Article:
Syed Latif, 35, had been living in Sweden for six years and had a steady job when he was told earlier in 2016 that he would not be granted a work permit by a Malmö migration court.
The court referred to rules stating that EU residents must be given priority when advertising jobs, meaning positions must be available and visible to everyone in the EU when they are promoted.
It decided that was not the case with Latif’s then job because it had been advertised on LinkedIn, rather than through the Swedish job centre Arbetsförmedlingen, which would also have made it available through European job portal Eures.
“When I got the rejection letter I said ‘what?’ It was unbelievable,” Latif told The Local last April before he was deported back to his home country of Bangladesh.
According to Latif's lawyer, the European Commission has since said that job seekers are entitled to use different channels to find employment however, and Sweden did not need to interpret their rules the way they did.
Now, Latif is finally on his way back to Sweden after being offered a new job as an accountant at a firm in Hörby, Skåne, which he applied for via Arbetsförmedlingen. Last weekend he was informed that the Swedish Migration Agency (Migrationsverket) had decided to grant him the necessary residence and work permits.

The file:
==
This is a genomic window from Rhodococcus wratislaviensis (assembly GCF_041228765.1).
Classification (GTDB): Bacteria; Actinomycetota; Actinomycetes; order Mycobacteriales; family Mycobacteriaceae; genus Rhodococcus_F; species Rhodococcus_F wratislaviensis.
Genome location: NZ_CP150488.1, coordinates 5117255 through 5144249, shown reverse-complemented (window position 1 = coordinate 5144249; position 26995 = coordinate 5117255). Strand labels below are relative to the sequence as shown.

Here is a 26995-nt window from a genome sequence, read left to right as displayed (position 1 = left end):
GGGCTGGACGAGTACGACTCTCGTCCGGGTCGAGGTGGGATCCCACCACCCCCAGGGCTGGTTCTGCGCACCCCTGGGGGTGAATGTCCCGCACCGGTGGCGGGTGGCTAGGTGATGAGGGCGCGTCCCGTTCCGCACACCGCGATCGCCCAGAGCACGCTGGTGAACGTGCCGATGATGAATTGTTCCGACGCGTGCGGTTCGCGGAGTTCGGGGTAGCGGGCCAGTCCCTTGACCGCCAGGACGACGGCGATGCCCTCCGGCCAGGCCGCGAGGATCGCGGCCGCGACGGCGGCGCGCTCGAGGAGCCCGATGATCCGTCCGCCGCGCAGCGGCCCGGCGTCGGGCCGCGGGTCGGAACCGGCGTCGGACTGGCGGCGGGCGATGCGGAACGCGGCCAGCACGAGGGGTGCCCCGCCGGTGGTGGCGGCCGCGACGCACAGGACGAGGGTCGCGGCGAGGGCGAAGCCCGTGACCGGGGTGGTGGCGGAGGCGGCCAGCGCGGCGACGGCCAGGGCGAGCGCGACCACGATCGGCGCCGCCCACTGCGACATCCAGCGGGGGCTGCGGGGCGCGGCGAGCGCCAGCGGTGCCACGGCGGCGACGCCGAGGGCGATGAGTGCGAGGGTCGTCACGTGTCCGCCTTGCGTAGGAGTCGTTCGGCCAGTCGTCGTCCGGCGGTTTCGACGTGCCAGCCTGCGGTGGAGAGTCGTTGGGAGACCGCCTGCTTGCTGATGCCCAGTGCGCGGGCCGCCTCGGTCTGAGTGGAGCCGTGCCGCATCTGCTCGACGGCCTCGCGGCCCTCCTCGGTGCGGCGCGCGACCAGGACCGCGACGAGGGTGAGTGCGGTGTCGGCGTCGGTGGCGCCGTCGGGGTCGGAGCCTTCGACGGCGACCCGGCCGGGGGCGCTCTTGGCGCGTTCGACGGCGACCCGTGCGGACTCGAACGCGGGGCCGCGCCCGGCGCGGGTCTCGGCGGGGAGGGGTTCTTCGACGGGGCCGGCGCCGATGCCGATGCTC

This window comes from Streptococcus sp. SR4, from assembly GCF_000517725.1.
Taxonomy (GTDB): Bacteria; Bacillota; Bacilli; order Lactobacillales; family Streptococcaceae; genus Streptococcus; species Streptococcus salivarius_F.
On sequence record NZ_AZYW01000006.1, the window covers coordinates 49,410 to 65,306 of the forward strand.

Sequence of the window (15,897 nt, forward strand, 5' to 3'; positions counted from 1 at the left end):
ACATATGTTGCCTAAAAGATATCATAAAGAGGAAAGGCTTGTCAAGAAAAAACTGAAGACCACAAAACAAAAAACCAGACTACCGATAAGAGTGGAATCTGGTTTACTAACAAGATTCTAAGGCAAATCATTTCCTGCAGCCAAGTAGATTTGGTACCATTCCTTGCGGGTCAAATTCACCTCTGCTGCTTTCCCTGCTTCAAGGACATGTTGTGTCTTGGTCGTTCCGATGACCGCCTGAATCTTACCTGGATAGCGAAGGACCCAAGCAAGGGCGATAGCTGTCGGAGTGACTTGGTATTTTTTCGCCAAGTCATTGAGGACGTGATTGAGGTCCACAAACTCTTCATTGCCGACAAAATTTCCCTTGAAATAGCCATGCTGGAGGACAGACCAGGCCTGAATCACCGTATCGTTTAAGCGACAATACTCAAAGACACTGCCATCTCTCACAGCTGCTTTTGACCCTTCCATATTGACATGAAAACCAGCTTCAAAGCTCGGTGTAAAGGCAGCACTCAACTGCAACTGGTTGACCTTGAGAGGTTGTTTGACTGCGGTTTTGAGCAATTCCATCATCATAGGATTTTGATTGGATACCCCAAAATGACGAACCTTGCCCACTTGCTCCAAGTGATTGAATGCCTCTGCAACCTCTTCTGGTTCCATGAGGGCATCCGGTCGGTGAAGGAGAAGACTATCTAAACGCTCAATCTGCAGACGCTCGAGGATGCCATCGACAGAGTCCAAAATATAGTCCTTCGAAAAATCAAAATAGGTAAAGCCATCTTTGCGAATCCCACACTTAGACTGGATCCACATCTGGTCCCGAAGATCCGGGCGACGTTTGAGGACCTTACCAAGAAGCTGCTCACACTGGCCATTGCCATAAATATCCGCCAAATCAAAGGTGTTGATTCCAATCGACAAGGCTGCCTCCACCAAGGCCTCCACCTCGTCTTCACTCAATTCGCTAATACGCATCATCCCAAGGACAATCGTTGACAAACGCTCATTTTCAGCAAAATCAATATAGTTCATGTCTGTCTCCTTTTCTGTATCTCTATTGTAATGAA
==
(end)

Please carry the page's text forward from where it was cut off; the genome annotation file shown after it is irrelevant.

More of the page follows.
“I’m of course very happy to be allowed to return to Sweden, I really want to come back. But I also feel sad about having to leave my parents,” Latif told news agency TT over the phone from Bangladesh.
He first moved to Sweden in 2010 to study at university before getting a job at an exchange bureau in Malmö. Fluent in Swedish, before being deported he ran a language cafe to help refugees learn the local language.
Latif’s case highlighted apparent contradictions in Sweden’s push to try to attract global talent to the country while at the same time creating obstacles for them with strict rules and regulations.
The issue was recently brought to the fore again when Pakistani app developer Tayyab Shabab, who is described as a ‘world class’ talent in his field, was told that his own application for a work permit had been rejected because a previous employer in Sweden made an administrative error.
An online petition arguing that he should be allowed to stay in Sweden is now less than 900 signatures short of its 10,000 signature goal.